What is Keeping Manufacturers from Shifting to 3D CAD?

Published on Thursday February 7, 2019

Myths about 3D CAD modeling

Despite more than a decade since the introduction of 3D CAD modeling in the manufacturing industry, right from giant manufacturing companies to small scale fabricators there are engineers and machine operators who still use 2D drawings. To them, looking beyond the challenges in migrating to 3D is difficult. On top of it there are several myths about 3D CAD that pose as obstruction in adopting 3D modeling for shop floor needs.

Manufacturing companies too are reluctant in making shift as they are unable to see beyond the myths of 3D CAD and give up their legacy of 2D drawing for shop floor needs, manufacturing communication, installation and assembly instructions and much more. And as a result, there is a hindrance that 3D solid models face to embed themselves in the manufacturing industry. This article is an attempt to debunk the myth about 3D CAD in industrial designing and helping manufacturers take decision to make the shift.

Debunking the myths about 3D CAD modeling

Let’s make an attempt to debunk the myths that currently prevail amongst the manufacturers that surround 3D CAD and help you gain advantage over your competitors.

1. 3D CAD is difficult

Most manufacturers who have in-house team of drafters and design engineers having CAD expertise but within limited segments think that modeling in 3D, solid or surface, is a difficult job. However, once adopted the drafters quickly realize that designing in 3D is far more intuitive than in 2D. There are multiple resellers and outsourcing CAD services providers who deliver excellent 3D CAD modeling for the most industrial components, furniture models, building products, building construction elements for custom libraries etc. for niche verticals in manufacturing.

2. Significant downtimes

For large manufacturing companies having smaller and limited number of drafters commonly fear that 3D will lead to a considerable downtime while 2D will continue the ensure that workflows will run smooth. The transition, of course, will take time and if you continue to use 2D drawings alongside 3D models the workflow might not get so haywire.

Once 3D CAD is in place across the organization, pilot projects can be run initially before completely discarding 2D drawings, and the best way is to ensure a smooth transition is to train the design engineers adequately and deliver assistance for 3D CAD modeling practice.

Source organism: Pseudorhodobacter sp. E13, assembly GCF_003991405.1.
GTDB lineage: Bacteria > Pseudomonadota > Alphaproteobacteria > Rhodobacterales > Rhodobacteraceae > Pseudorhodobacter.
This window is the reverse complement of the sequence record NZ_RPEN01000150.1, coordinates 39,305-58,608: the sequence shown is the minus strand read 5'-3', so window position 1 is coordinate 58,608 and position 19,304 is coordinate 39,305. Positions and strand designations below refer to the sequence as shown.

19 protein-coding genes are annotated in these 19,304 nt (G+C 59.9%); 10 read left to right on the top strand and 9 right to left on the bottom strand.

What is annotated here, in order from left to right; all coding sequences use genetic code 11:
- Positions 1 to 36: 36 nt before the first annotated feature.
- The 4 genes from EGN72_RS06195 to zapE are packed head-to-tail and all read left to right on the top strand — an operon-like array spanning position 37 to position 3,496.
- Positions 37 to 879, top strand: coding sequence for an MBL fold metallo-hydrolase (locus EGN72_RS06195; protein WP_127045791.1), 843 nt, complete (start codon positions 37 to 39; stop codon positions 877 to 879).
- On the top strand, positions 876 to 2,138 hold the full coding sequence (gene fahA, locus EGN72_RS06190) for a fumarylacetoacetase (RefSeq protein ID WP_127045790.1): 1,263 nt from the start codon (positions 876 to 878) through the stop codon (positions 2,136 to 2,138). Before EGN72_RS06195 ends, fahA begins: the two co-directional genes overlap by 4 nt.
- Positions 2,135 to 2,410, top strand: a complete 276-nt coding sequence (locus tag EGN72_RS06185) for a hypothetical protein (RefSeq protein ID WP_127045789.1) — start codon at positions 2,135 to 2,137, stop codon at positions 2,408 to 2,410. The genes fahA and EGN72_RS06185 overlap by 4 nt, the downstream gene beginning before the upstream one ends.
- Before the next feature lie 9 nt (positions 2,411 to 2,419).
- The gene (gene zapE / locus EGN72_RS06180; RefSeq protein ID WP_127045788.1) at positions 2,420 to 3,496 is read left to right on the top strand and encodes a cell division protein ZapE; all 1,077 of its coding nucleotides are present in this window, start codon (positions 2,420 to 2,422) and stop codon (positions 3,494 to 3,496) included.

3. 3D CAD is not for simpler products like ours

This is probably the most common and the most heinous myth that keeps manufacturers from exploring the benefits of 3D and benefiting their business. Especially, small scale manufacturers of doors, they think that 2D drawings are sufficient for their shop floor fabricators and 3D models are merely a waste of time and money.

But that is not true. Even the doors are tailor-made. Detailed craftsmanship has to be reflected accurately and must match the architectural designs to where it will be fitted. Looking at the customization and bespoke needs of the customers, there is no way out to succeed other than getting 3D models on board in fiercely competitive markets like today.

Because customizing 2D drawings is next impossible. Understanding every line, curve, and arrows will take forever and that much time is not simply elongating product development time and delaying time to market. 3D speeds up the design communication.

4. 3D means giving up the legacy design data

Particularly in the industrial component manufacturing industry, new product design is not as frequent as in furniture manufacturing. The earlier has a treasure of designs which are mostly done and saved in form of 2D drawings with at least three views. But that doesn’t mean they cannot be translated to 3D. Software like SolidWorks offers users to import 2D data in DXF and DWG file formats from other CAD platforms and facilitate quick conversion from 2D drawings to 3D. Other scanning methods like Scan to CAD conversion also are very popular to convert 2D to 3D.

5. 3D CAD modeling is an expensive business

Obviously, getting a licensed version of 3D modeling software is an expensive business, but the ROIs it gives are high. From the improvement of design communication to better information flow, 3D allows better judgments and decision making. It means that the changes are done early, miscommunications are avoided and time to market is reduced drastically. It also means that the gaps between manufacturing shop floor and designing lab are filled easily by sectional views in one same file.

Despite all these, small manufacturing companies find it expensive to invest in 3D and large fabrication firms do not have the bandwidth to dedicate time for designing. For both these cases, there is offshore CAD modeling companies that deliver quality models and technically accurate models at affordable fees.

Make a call now

With appropriate training for 3D and researching the right offshore CAD Company to partner with adopting 3D is a seamless process. 3D CAD modeling delivers a multitude of benefits with high quality products. Make a decision for your firm to benefit two folds than it could with 3D CAD modeling.

For more information on what we can do for you in 3D modeling, drop us an email at info@hitechengineeringservices.com.

Author Usha B. Trivedi

About Author :

is a mechanical design engineer at Hitech Engineering services – a company invested in industrial CAD drafting, modeling, and design automation. Ms. Trivedi writes about solution finding approach in CAD and design automation challenges backed by her years of exploration in industrial designing in furniture, millwork, and metal fabrication designs.

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